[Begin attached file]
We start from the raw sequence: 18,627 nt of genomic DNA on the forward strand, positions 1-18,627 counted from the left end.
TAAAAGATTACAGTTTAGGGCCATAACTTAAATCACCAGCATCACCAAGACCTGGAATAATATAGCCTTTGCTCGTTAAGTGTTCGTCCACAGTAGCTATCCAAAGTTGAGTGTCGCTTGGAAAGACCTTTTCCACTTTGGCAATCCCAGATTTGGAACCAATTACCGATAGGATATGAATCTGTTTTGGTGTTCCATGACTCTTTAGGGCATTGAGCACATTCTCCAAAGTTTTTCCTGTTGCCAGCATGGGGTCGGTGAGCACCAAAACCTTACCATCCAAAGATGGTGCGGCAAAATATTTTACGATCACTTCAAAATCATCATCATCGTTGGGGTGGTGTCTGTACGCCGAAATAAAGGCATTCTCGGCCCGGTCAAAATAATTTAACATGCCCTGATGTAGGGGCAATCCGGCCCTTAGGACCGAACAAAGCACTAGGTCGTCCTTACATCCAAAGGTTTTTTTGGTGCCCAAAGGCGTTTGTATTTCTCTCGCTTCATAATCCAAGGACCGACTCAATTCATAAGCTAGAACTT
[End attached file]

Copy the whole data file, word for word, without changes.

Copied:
We start from the raw sequence: 18,627 nt of genomic DNA on the forward strand, positions 1-18,627 counted from the left end.
TAAAAGATTACAGTTTAGGGCCATAACTTAAATCACCAGCATCACCAAGACCTGGAATAATATAGCCTTTGCTCGTTAAGTGTTCGTCCACAGTAGCTATCCAAAGTTGAGTGTCGCTTGGAAAGACCTTTTCCACTTTGGCAATCCCAGATTTGGAACCAATTACCGATAGGATATGAATCTGTTTTGGTGTTCCATGACTCTTTAGGGCATTGAGCACATTCTCCAAAGTTTTTCCTGTTGCCAGCATGGGGTCGGTGAGCACCAAAACCTTACCATCCAAAGATGGTGCGGCAAAATATTTTACGATCACTTCAAAATCATCATCATCGTTGGGGTGGTGTCTGTACGCCGAAATAAAGGCATTCTCGGCCCGGTCAAAATAATTTAACATGCCCTGATGTAGGGGCAATCCGGCCCTTAGGACCGAACAAAGCACTAGGTCGTCCTTACATCCAAAGGTTTTTTTGGTGCCCAAAGGCGTTTGTATTTCTCTCGCTTCATAATCCAAGGACCGACTCAATTCATAAGCTAGAACTT